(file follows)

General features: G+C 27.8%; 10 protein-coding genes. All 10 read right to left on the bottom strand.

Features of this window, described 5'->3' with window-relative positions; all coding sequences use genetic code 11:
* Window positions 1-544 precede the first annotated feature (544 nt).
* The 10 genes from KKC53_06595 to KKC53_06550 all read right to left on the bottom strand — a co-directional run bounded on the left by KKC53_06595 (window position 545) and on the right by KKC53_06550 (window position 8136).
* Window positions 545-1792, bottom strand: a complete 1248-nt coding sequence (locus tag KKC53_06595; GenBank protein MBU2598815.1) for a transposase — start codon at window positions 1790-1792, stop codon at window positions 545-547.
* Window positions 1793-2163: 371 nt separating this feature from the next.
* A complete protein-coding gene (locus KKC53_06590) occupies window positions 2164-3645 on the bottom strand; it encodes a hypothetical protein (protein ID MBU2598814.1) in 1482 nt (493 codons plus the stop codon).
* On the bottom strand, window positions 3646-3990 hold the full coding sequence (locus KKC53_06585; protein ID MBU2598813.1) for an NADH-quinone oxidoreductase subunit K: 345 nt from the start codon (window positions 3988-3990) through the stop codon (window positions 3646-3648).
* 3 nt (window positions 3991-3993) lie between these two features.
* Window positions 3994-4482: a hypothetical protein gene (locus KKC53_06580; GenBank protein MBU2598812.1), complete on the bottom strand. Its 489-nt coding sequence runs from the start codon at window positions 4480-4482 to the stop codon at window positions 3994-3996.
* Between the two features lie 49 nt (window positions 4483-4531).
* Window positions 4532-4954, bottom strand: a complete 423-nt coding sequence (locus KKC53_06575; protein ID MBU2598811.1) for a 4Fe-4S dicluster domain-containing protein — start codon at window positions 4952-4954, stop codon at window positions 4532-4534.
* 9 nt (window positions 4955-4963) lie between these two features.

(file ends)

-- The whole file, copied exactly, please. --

General features: G+C 27.8%; 10 protein-coding genes. All 10 read right to left on the bottom strand.

Features of this window, described 5'->3' with window-relative positions; all coding sequences use genetic code 11:
* Window positions 1-544 precede the first annotated feature (544 nt).
* The 10 genes from KKC53_06595 to KKC53_06550 all read right to left on the bottom strand — a co-directional run bounded on the left by KKC53_06595 (window position 545) and on the right by KKC53_06550 (window position 8136).
* Window positions 545-1792, bottom strand: a complete 1248-nt coding sequence (locus tag KKC53_06595; GenBank protein MBU2598815.1) for a transposase — start codon at window positions 1790-1792, stop codon at window positions 545-547.
* Window positions 1793-2163: 371 nt separating this feature from the next.
* A complete protein-coding gene (locus KKC53_06590) occupies window positions 2164-3645 on the bottom strand; it encodes a hypothetical protein (protein ID MBU2598814.1) in 1482 nt (493 codons plus the stop codon).
* On the bottom strand, window positions 3646-3990 hold the full coding sequence (locus KKC53_06585; protein ID MBU2598813.1) for an NADH-quinone oxidoreductase subunit K: 345 nt from the start codon (window positions 3988-3990) through the stop codon (window positions 3646-3648).
* 3 nt (window positions 3991-3993) lie between these two features.
* Window positions 3994-4482: a hypothetical protein gene (locus KKC53_06580; GenBank protein MBU2598812.1), complete on the bottom strand. Its 489-nt coding sequence runs from the start codon at window positions 4480-4482 to the stop codon at window positions 3994-3996.
* Between the two features lie 49 nt (window positions 4483-4531).
* Window positions 4532-4954, bottom strand: a complete 423-nt coding sequence (locus KKC53_06575; protein ID MBU2598811.1) for a 4Fe-4S dicluster domain-containing protein — start codon at window positions 4952-4954, stop codon at window positions 4532-4534.
* 9 nt (window positions 4955-4963) lie between these two features.